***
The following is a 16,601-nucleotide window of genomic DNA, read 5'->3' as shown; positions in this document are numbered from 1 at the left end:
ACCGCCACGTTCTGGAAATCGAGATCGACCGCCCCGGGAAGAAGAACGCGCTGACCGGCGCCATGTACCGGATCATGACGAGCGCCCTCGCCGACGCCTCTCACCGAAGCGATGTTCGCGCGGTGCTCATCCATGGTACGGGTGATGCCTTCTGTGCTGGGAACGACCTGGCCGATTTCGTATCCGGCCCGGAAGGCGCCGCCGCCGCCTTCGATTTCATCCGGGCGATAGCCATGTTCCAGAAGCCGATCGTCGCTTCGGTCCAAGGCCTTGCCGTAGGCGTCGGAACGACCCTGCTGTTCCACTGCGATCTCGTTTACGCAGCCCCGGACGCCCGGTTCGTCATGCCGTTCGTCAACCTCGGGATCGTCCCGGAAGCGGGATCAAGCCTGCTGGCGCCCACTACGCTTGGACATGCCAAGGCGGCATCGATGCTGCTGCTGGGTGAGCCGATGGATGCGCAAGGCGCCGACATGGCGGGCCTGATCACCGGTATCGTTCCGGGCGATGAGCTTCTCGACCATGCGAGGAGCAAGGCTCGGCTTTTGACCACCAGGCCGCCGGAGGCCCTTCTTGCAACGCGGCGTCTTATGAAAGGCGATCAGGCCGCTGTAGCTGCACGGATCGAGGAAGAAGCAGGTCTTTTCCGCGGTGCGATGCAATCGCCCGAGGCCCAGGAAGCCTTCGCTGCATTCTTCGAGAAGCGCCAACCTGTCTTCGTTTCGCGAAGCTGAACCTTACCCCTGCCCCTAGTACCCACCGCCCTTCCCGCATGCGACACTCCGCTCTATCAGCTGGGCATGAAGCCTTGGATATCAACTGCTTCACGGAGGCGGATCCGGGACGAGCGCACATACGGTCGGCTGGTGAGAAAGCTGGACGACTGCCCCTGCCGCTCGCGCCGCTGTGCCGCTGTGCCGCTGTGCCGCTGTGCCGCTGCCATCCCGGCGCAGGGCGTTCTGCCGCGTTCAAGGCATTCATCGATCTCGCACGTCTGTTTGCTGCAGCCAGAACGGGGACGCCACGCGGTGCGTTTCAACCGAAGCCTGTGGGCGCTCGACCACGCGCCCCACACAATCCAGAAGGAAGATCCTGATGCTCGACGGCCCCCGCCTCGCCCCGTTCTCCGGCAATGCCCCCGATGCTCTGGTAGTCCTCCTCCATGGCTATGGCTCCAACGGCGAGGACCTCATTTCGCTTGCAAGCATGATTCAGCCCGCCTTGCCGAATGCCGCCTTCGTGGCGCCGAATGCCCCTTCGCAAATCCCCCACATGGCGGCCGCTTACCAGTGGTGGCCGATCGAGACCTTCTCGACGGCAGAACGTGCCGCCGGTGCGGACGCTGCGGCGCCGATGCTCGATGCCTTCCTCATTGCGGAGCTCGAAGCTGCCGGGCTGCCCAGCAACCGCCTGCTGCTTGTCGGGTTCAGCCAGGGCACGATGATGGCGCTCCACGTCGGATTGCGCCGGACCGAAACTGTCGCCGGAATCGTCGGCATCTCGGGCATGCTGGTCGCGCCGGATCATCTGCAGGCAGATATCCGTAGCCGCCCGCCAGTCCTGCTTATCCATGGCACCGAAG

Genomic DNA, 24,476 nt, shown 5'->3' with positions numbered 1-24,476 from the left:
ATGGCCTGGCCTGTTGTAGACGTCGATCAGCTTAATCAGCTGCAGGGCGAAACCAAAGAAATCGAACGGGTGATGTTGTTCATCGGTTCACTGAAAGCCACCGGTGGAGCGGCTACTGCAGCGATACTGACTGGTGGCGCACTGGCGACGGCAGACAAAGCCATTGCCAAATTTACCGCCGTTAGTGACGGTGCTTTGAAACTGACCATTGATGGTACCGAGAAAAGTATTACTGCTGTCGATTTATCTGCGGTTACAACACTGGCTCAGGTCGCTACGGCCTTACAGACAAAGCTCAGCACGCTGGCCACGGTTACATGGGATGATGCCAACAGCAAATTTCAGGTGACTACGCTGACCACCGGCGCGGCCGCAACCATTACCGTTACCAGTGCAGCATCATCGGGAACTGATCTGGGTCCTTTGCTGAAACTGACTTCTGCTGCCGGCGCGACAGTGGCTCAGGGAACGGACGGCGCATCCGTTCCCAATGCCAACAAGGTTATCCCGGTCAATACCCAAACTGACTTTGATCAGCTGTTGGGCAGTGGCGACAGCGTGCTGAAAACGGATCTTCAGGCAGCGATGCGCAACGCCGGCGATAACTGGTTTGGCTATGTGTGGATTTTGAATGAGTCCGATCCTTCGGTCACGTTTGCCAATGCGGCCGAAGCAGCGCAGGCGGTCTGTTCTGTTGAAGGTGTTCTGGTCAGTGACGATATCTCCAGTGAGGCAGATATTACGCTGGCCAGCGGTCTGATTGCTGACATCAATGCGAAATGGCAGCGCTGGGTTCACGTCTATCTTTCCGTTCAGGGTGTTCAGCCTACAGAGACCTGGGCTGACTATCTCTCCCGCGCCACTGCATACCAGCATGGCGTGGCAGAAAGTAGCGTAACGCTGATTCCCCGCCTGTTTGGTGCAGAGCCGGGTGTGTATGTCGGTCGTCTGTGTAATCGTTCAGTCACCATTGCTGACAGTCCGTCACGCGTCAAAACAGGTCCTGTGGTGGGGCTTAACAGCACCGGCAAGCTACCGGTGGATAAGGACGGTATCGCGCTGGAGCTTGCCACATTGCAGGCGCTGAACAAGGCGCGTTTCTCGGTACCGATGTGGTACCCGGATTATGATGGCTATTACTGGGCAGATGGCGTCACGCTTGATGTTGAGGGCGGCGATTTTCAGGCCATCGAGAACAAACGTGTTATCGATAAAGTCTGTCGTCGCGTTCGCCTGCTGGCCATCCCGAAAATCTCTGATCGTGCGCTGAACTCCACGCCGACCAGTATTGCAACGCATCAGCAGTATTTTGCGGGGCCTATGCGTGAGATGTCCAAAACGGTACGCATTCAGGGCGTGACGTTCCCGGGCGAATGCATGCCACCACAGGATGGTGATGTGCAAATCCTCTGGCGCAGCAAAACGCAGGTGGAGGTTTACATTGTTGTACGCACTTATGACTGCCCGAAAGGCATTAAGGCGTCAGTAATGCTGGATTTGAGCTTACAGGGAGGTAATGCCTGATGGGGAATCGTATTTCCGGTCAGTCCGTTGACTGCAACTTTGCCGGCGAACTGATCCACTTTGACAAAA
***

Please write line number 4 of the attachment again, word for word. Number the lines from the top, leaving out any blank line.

ATGGCCTGGCCTGTTGTAGACGTCGATCAGCTTAATCAGCTGCAGGGCGAAACCAAAGAAATCGAACGGGTGATGTTGTTCATCGGTTCACTGAAAGCCACCGGTGGAGCGGCTACTGCAGCGATACTGACTGGTGGCGCACTGGCGACGGCAGACAAAGCCATTGCCAAATTTACCGCCGTTAGTGACGGTGCTTTGAAACTGACCATTGATGGTACCGAGAAAAGTATTACTGCTGTCGATTTATCTGCGGTTACAACACTGGCTCAGGTCGCTACGGCCTTACAGACAAAGCTCAGCACGCTGGCCACGGTTACATGGGATGATGCCAACAGCAAATTTCAGGTGACTACGCTGACCACCGGCGCGGCCGCAACCATTACCGTTACCAGTGCAGCATCATCGGGAACTGATCTGGGTCCTTTGCTGAAACTGACTTCTGCTGCCGGCGCGACAGTGGCTCAGGGAACGGACGGCGCATCCGTTCCCAATGCCAACAAGGTTATCCCGGTCAATACCCAAACTGACTTTGATCAGCTGTTGGGCAGTGGCGACAGCGTGCTGAAAACGGATCTTCAGGCAGCGATGCGCAACGCCGGCGATAACTGGTTTGGCTATGTGTGGATTTTGAATGAGTCCGATCCTTCGGTCACGTTTGCCAATGCGGCCGAAGCAGCGCAGGCGGTCTGTTCTGTTGAAGGTGTTCTGGTCAGTGACGATATCTCCAGTGAGGCAGATATTACGCTGGCCAGCGGTCTGATTGCTGACATCAATGCGAAATGGCAGCGCTGGGTTCACGTCTATCTTTCCGTTCAGGGTGTTCAGCCTACAGAGACCTGGGCTGACTATCTCTCCCGCGCCACTGCATACCAGCATGGCGTGGCAGAAAGTAGCGTAACGCTGATTCCCCGCCTGTTTGGTGCAGAGCCGGGTGTGTATGTCGGTCGTCTGTGTAATCGTTCAGTCACCATTGCTGACAGTCCGTCACGCGTCAAAACAGGTCCTGTGGTGGGGCTTAACAGCACCGGCAAGCTACCGGTGGATAAGGACGGTATCGCGCTGGAGCTTGCCACATTGCAGGCGCTGAACAAGGCGCGTTTCTCGGTACCGATGTGGTACCCGGATTATGATGGCTATTACTGGGCAGATGGCGTCACGCTTGATGTTGAGGGCGGCGATTTTCAGGCCATCGAGAACAAACGTGTTATCGATAAAGTCTGTCGTCGCGTTCGCCTGCTGGCCATCCCGAAAATCTCTGATCGTGCGCTGAACTCCACGCCGACCAGTATTGCAACGCATCAGCAGTATTTTGCGGGGCCTATGCGTGAGATGTCCAAAACGGTACGCATTCAGGGCGTGACGTTCCCGGGCGAATGCATGCCACCACAGGATGGTGATGTGCAAATCCTCTGGCGCAGCAAAACGCAGGTGGAGGTTTACATTGTTGTACGCACTTATGACTGCCCGAAAGGCATTAAGGCGTCAGTAATGCTGGATTTGAGCTTACAGGGAGGTAATGCCTGATGGGGAATCGTATTTCCGGTCAGTCCGTTGACTGCAACTTTGCCGGCGAACTGATCCACTTTGACAAAA